Supreme Court Ends Its Streak Protecting Rights With Georgia Federal Criminal Case

We first discussed Dean v. United States in December, when the Supreme Court agreed to review the Eleventh Circuit’s opinion of the federal case. During a robbery of a bank in Rome, Georgia in 2004, Christopher Michael Dean accidentally fired his gun while taking money from a teller drawer. No one was injured.

The Eleventh Circuit, here in Atlanta, Georgia, upheld Dean’s eighteen-year sentence, which included a ten-year minimum sentence for firing the gun. We hoped that the Supreme Court would overturn this decision, because such significant criminal liability should never be imposed without criminal intent OR injury.

In the last couple of weeks, the Supreme Court has guarded our 4th Amendment rights against unlawful searches and protected us from secret detention and government overreaching. This week, however, the Court ended its short streak with Dean. The Court held that a ten-year mandatory minimum sentence applies if a gun is discharged during a violent or drug trafficking crime, even if the gun is fired entirely by accident. This disregard for the most basic element of criminal liability, mens rea, is extraordinarily disappointing.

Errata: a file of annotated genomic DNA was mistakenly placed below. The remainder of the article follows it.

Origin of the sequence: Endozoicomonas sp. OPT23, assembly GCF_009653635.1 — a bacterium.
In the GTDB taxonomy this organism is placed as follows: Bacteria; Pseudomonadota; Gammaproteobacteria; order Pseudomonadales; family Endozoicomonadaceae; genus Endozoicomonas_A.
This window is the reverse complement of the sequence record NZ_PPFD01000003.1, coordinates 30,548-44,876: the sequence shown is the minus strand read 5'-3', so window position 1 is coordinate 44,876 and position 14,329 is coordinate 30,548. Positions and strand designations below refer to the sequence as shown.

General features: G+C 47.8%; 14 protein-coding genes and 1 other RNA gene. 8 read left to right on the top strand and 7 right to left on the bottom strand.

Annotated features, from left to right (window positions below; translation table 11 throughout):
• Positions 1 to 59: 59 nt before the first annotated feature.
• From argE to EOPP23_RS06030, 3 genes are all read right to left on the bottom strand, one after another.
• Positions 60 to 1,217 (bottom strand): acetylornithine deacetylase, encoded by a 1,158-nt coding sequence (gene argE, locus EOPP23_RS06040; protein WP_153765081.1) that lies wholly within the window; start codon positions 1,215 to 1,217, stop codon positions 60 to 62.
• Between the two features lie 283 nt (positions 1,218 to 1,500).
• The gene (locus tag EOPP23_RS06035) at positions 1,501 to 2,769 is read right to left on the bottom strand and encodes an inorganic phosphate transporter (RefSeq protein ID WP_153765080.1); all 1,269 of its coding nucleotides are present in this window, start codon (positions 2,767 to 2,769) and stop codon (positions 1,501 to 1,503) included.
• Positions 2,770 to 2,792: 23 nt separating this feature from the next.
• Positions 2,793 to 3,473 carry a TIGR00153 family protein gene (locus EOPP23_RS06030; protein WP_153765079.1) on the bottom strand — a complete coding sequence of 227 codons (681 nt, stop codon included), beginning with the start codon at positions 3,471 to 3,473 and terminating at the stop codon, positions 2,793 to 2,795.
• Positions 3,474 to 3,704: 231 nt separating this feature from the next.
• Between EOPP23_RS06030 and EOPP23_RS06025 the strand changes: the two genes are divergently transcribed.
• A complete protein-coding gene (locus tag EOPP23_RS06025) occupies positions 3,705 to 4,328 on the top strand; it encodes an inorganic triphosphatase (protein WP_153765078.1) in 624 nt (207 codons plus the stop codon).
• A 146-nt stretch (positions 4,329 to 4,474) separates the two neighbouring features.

The Supreme Court’s opinion is available here.

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